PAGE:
Our Opinion: Scotts, Vicks continue Wilson’s proud tradition in agriculture leadership

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We’d call it an embarrassment of riches for Wilson County agriculture, but we’re not embarrassed at all — just pleased as punch and proud of our local sons of the soil.

With 2018 scarcely a month old, two of Wilson County’s largest and most prominent family farms have already received statewide recognition, both for their work with sweet potatoes.

Scott Farms International was named the North Carolina Department of Agriculture and Consumer Services’ 2018 Exporter of the Year and Vick Family Farms owners Jerome and Diane Vick earned the North Carolina Sweet Potato Commission’s Distinguished Service Award.

State Agriculture Commissioner Howard Troxler presented the exporter award to Scott Farms President Linwood “Sonny” Scott Jr., who owns the Lucama farm with wife Alice Scott, during the Ag Development Forum at the N.C. State Fairgrounds in Raleigh.

“Scott Farms began sweet potato production with just 15 acres,” Troxler said. “Today, sweet potato production is at 3,000 acres, and the international sector accounts for more than half of their total farm sales of sweet potatoes. “The Scotts have built their business around the principles of hard work and delivering a quality sweet potato product. They pride themselves on service and treating people as they would like to be treated.”

The ag commissioner noted Scott Farms’ sales and marketing office in the United Kingdom as a linchpin of its efforts to export North Carolona-grown sweet potatoes across the pond.

This latest honor is one of many for Scott Farms. In January, U.S. Agriculture Secretary Sonny Perdue appointed Alice Scott to serve as chairwoman of North Carolina’s USDA Farm Service Agency state committee. Perdue visited Scott Farms in person last October as part of a national tour to examine the future of American farming. Troxler and Lt. Gov. Dan Forest accompanied him on the trip.

In September, Scott Farms’ television commercials were honored with the Produce Business Marketing Excellence Award. But the Wilson County company’s biggest small-screen boost came from late 2016 appearances on “Innovations with Ed Begley Jr.” on the Discovery Channel and “American Farmer” on RFD-TV.

The Vicks received their award for distinguished service in sweet potato farming since marrying in 1970 and leaving their jobs to farm full-time in 1975.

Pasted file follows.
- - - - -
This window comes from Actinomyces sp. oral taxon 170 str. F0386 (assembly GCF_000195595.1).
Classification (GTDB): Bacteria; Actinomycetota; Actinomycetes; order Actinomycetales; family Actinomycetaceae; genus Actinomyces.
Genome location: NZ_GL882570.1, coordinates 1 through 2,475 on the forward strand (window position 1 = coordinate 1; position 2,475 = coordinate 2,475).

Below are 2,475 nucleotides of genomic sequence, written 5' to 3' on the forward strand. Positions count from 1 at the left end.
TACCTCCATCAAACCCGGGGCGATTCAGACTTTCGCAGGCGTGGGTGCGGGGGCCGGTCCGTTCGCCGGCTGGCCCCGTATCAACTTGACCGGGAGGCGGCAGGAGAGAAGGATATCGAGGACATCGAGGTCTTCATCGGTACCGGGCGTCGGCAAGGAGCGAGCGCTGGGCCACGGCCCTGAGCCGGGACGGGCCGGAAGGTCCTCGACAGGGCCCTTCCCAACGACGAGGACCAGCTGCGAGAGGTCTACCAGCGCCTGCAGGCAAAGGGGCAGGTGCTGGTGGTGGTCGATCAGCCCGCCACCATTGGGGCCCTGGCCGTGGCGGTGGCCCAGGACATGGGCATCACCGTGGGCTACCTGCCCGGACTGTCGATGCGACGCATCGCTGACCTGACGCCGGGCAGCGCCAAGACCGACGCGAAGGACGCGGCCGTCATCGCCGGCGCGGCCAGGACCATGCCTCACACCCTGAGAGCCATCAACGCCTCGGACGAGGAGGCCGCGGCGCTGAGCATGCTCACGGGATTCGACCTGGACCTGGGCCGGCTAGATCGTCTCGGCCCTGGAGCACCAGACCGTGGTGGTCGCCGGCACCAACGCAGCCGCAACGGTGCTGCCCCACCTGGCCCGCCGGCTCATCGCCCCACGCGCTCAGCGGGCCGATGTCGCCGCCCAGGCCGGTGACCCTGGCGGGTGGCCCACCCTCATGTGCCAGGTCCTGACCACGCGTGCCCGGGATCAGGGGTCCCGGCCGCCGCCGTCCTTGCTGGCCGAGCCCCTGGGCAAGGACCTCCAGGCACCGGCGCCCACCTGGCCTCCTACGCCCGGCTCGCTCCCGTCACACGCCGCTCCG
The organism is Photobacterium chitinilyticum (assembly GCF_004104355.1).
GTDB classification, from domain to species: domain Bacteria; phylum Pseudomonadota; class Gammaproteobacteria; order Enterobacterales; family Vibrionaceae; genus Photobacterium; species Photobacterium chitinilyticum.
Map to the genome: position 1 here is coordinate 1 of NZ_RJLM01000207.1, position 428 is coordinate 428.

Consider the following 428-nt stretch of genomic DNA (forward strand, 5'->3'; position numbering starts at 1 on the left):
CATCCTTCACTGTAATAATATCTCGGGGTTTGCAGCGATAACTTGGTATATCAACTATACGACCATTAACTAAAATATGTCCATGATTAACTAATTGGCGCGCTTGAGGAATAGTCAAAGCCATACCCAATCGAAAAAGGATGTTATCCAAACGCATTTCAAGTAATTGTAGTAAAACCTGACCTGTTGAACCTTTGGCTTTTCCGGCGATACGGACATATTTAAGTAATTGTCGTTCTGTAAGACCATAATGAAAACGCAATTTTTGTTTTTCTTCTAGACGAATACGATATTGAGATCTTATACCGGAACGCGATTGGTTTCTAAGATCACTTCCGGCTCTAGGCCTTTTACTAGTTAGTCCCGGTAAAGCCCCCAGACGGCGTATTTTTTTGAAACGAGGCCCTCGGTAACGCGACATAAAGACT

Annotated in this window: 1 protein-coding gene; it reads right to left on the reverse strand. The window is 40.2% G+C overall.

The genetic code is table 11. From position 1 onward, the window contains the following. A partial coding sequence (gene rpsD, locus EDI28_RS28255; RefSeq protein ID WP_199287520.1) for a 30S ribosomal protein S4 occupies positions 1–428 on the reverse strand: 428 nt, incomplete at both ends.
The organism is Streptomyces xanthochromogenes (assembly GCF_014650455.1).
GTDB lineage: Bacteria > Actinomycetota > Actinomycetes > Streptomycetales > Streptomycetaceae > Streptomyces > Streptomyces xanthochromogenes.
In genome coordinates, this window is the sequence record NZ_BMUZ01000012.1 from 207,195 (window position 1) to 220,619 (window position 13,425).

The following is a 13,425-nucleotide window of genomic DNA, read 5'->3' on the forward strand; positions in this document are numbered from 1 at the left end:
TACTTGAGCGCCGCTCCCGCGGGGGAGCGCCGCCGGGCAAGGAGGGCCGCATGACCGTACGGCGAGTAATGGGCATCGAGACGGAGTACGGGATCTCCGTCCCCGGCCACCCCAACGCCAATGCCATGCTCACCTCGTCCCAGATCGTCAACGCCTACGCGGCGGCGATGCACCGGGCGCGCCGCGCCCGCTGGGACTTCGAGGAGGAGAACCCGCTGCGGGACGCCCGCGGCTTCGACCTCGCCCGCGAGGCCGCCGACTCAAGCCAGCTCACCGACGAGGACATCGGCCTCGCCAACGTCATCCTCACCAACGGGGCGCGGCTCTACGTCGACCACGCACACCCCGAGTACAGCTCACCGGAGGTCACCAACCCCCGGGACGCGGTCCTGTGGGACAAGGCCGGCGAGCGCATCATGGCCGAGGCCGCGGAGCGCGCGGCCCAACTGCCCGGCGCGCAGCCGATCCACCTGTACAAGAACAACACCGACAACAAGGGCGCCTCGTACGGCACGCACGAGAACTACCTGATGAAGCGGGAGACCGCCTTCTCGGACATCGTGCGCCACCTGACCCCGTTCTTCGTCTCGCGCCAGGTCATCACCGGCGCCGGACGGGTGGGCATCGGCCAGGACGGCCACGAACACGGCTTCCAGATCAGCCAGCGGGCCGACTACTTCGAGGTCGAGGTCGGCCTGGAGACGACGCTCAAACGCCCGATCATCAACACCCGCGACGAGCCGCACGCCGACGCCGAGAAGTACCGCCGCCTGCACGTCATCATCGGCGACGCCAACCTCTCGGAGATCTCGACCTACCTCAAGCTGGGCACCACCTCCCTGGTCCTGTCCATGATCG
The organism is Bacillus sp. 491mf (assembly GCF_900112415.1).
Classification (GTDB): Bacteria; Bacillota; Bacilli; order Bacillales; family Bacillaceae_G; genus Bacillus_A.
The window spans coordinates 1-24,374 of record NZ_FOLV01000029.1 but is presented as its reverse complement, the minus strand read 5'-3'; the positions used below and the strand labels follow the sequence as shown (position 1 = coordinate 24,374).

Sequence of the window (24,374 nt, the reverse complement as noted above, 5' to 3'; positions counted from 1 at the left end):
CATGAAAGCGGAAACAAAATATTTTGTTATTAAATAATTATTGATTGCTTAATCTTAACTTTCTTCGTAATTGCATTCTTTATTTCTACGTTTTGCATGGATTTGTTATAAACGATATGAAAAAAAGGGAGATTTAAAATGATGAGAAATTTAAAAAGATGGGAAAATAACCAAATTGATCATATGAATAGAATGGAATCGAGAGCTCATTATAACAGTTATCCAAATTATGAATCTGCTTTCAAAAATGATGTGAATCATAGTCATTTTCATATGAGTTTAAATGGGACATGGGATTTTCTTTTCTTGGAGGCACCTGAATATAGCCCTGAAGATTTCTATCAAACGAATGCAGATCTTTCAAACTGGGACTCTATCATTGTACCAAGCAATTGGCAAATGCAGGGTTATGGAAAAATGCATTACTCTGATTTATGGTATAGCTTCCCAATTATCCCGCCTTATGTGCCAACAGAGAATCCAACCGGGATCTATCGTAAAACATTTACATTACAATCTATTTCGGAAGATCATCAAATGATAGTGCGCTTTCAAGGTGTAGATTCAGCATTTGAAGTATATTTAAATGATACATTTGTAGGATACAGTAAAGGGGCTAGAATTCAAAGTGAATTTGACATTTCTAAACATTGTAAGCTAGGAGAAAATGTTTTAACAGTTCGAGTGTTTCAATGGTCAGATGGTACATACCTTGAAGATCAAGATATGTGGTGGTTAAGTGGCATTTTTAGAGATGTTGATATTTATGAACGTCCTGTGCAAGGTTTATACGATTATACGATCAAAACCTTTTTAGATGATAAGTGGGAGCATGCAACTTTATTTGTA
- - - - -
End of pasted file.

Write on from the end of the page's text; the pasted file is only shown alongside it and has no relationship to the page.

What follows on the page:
“Jerome and Diane believe in giving back to the community; be it through contributions to the church, hospital, fire departments or civic organizations,” a sweet potato commission news release states. “They contribute much of their success in farming to God for providing so many opportunities over the years.

The Vicks “would have never believed in 1975 that their farm would be growing, packing and shipping their sweet potatoes across the world,” the commission notes.

Vick Family Farms is also no stranger to acclaim. Jerome Vick received a prestigious Tobacco Great Award at a December banquet presented by N.C. State University, the N.C. Department of Agriculture and the Tobacco Growers of North Carolina. He is a former president of the tobacco growers’ association.

“He has not only been a tobacco farmer, but he has been a leader to the tobacco farming industry,” said Norman Harrell, director of Wilson’s N.C. Cooperative Extension office.

“The Vick Family Farms tend over 6,000 acres in Wilson, Edgecombe and Nash counties,” Harrell said. “They grow tobacco, soybeans, cotton, wheat and sweet potatoes, which are stored, packaged and shipped year-round from their certified facilities. Additionally, they also sell sweet potato plants each spring.”

Vick Family Farms is known for its philanthropic efforts, too. The company routinely donates produce to the Opportunities Industrialization Center’s emergency food distributions and participates in efforts to provide needy neighbors with nutritious, locally grown sweet potatoes.

Wilson County is fortunate to have fine folks like the Scotts and the Vicks representing our area in the agriculture industry. They continue a proud legacy of leadership on the farm that’s as much Wilson’s claim to fame as its “World’s Greatest Tobacco Market” moniker.